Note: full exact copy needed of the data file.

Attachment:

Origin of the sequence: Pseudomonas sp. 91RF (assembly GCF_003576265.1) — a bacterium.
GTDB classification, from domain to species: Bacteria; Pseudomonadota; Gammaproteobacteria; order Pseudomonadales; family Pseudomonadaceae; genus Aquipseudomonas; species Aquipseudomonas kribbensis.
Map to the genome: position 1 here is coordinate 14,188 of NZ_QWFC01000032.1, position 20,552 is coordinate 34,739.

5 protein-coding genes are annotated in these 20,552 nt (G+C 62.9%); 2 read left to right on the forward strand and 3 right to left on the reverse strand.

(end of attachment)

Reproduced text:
Origin of the sequence: Pseudomonas sp. 91RF (assembly GCF_003576265.1) — a bacterium.
GTDB classification, from domain to species: Bacteria; Pseudomonadota; Gammaproteobacteria; order Pseudomonadales; family Pseudomonadaceae; genus Aquipseudomonas; species Aquipseudomonas kribbensis.
Map to the genome: position 1 here is coordinate 14,188 of NZ_QWFC01000032.1, position 20,552 is coordinate 34,739.

5 protein-coding genes are annotated in these 20,552 nt (G+C 62.9%); 2 read left to right on the forward strand and 3 right to left on the reverse strand.